In context we have 1) a complaint (robbery of the burnt offering),  2) details including the garment of salvation / robe of righteousness which matches Jahshuah's, 3) Jah's response/clarification regarding the complaint:  this robbery will be dealt with as Jah has already determined to cause righteousness and praise to spring forth via the bud brought forth from the garden.  Not by confession.  Not by works.  Not by belief.  Specifically by the bud.

This is exactly what is described in Malachi 1:  The priests vilified the Lord's table (kindling incense), snuffed it out and called it polluted/contemptible/weariness (Prohibition).  Jah's response is a dramatic declaration and slap in the face:  "For from the rising of the sun even unto the going down of the same my name shall be great among the Gentiles; and in every place incense shall be offered unto my name, and a pure offering: for my name shall be great among the heathen, saith the LORD of hosts."  (Malachi 1:11, KJV)

That's world-wide.  Jah's "name" (character) becomes "great" (disseminated) world-wide among the people ("heathen" and "nations" - same word: goy (all peoples)) via his table (meal): the incense offering.  The robbery (prohibition) of it will not continue.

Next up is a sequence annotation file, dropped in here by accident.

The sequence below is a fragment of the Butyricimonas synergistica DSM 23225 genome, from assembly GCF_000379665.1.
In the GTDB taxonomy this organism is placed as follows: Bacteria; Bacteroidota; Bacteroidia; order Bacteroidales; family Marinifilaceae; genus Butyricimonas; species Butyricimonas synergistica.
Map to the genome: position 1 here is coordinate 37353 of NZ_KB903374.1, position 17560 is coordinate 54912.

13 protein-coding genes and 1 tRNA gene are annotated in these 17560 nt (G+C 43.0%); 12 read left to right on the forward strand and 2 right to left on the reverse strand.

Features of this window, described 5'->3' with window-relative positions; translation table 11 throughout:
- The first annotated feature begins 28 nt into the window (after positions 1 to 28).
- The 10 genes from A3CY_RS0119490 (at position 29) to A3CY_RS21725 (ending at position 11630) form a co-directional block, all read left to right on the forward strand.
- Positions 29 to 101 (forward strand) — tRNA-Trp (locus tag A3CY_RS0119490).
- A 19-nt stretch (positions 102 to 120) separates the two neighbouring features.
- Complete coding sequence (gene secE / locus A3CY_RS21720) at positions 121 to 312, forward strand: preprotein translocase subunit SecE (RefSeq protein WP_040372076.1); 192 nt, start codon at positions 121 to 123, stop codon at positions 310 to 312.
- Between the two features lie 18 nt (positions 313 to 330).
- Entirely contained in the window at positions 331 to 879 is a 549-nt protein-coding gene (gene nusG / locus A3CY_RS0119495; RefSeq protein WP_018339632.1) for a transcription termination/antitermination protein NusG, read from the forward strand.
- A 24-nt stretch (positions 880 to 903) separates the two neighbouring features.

Perhaps now this prophesy will make sense:

"And they shall no more be a prey to the heathen, neither shall the beast of the land devour them; but they shall dwell safely, and none shall make them afraid. And I will raise up for them a plant of renown, and they shall be no more consumed with hunger in the land, neither bear the shame of the heathen any more."  (Ezekiel 34:28-29, KJV)

Curious how perfectly upside down Babylon is... the purpose of the bud is for Jah's people to pray, but the robbers twist it in order to prey upon Jah's people.  No longer.  You're seeing that change before your eyes.  The above is why.